In Angela Savage’s The Half Child, Bangkok-based PI Jayne Keeney is hired by Jim Delbeck to find out what happened to his daughter Maryanne. She was a volunteer at the New Life Children’s Centre in Pattaya when she fell from the roof of the building where she was living. The police report suggests it might have been suicide, but Delbeck doesn’t think so. It could also have very well been an accident. Whatever the cause, Delbeck wants to know the truth about his daughter’s death. Keeney takes the case and travels to Pattaya. As a part of her investigations, she decides to learn more about at New Life, going undercover as a volunteer. As she gets closer to the truth about Maryanne’s life and death, she finds out that some people do not want their secrets revealed…

At least in fiction, murders designed to look like accidents can serve a lot of purposes. They can give murderers effective ways to hide their crimes. They can also give the author a way to build suspense and interest. And they can allow the author the chance to lead the reader up the proverbial garden path. After all, sometimes an accident is just an accident. There are so many other examples of this plot point in crime fiction – many more than I could name. So…what gaps have I left?



*NOTE: The title of this post is a line from Paul Simon’s You Can Call Me Al.


Filed under Agatha Christie, Angela Savage, Carl Hiaasen, Christopher Fowler, Dawn Harris, Louise Penny, Peter Høeg

13 responses to “There Were Incidents and Accidents*

  1. An interesting documentary I watched some years ago presented a study from Great Britain, where they asked several thousands of prison inmates how it happened they had the idea to perform their crimes in that very manner they did. The very surprising answer, at least for me, was that far beyond 90 per cent replied, that the had been intrigued by watching TV.

    Therefore incidents yes, accidents probably much, much less! 🙂

  2. A truly astonishing number of residents of English Country Homes, particularly those in the habit of drawing up new wills, seem to meet tragic and unfortunate demises in accidents, usually by apparently walking over the edge of a cliff on a foggy evening!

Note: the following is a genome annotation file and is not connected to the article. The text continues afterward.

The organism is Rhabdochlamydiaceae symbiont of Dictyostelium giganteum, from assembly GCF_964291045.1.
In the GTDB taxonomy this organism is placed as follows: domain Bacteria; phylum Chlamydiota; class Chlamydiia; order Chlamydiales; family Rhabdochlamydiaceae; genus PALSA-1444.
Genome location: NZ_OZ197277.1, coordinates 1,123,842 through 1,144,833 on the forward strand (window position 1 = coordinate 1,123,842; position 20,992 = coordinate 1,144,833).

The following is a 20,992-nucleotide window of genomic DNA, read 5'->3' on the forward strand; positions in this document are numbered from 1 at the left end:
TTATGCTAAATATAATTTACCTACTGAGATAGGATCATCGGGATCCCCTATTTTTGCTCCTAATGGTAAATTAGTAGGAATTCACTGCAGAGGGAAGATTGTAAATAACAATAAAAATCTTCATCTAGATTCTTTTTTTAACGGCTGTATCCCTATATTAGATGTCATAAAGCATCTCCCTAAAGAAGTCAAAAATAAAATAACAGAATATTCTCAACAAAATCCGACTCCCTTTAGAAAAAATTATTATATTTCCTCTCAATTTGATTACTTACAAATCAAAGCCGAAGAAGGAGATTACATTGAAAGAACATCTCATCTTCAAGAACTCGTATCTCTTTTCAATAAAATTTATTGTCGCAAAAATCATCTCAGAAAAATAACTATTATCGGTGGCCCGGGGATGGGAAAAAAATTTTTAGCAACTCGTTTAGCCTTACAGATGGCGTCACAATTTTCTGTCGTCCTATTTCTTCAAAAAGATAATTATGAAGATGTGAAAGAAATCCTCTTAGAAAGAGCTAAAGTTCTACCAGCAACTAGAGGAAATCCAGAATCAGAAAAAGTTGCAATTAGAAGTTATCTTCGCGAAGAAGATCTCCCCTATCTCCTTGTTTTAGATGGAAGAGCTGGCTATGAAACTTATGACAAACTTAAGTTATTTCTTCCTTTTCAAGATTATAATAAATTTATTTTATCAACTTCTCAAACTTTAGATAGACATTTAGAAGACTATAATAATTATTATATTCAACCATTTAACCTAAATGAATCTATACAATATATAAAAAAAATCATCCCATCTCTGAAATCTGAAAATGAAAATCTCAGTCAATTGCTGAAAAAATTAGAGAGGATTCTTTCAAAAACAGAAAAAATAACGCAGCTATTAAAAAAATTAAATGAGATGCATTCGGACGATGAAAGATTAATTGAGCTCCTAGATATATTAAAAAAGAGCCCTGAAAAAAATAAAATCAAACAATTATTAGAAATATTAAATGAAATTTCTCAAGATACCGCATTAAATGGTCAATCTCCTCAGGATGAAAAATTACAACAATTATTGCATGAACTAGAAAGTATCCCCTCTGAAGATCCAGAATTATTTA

• Les – That’s quite true. People with money really do need to be careful of where they go and what they do, don’t they? I think the process of changing a will must have some sort of effect, because those people do tend to meet with lots of ‘accidents.’

  3. In Robert Galbraith’s first book The Cuckoo’s Calling, everyone thinks the death of supermodel Lula Landry was suicide – but as we’re at the start of a long book featuring a private investigator, we know better! It is a standard trope, but Galbraith (better known as JK Rowling) did it well I thought, with a long leisurely investigation, talking to everyone Lula had ever met and building a picture of her and her life.

    • Moira – That’s an excellent example of what I had in mind with this post. And if the author does an effective job of building the backstory and of helping us understand the character, the fact that it’s a long investigation doesn’t present a problem. The journey’s worth it if I can put it that way.

  4. kathy d.

    I agree that Rowling aka Galbraith did a good job in The Cuckoo’s Calling, although I could have easily lived without some details and some tweaking in the last one-third of the book. However, I will read The Silkworm, tantalized as I am by the reviews at Clothes in Books.
    Where would crime fiction be without “accidental” deaths? In addition to the wealthy having an inordinate number of falls off English cliffs, there are also falls from high floors at construction sites, i.e., in Jassy MacKenzie’s book — Pale Horses, I think.
    There are also auto accidents because cars have “faulty” brakes. And a lot of people fall down stairs, too.
    I find it amazing that people actually get ideas about how to “commit the perfect crime” from TV. The whole point of the TV shows is to portray how the evidence is gathered and scrutinized, witnesses questioned, etc. — and the culprits get caught! Rarely do they get away with it on TV. That should be kind of obvious.

    • Kathy – That’s a good point; it would be hard to imagine crime fiction without ‘accidents.’ Whether it’s stairs, poison, or something else, causing an ‘accident’ can be a very effective way to cover up a crime. And about TV shows? It is interesting that people get ideas from what they see on TV even though the fictional criminal usually gets caught. Maybe it’s a case of, ‘I’ll bet I could do that better and get away with it…’

  5. Col

    I loved that Hiaasen book and read the Fowler, though I can’t recall them in as great a detail as you. Envious – of your photographic memory and the thought that there is nothing you haven’t read apparently!

  6. One of the cleverest ‘accidental’ deaths was contrived by R Austin Freeman in his mystery When Rogues Fall Out. Inspector Badger dies, apparently by accident, when he falls from a moving train. The only clue is his discarded cigar butt. It is analysed for poison but found to contain – surprise! – nothing but nicotine, as one would expect. It takes the clever Dr Thorndyke to discover that the cigar has been injected with a fatal level of level of nicotine. One puff would have knocked the man out, after which he was pushed from the train.

    So a poison disguised itself to contrive an ‘accidental’ death. Clever!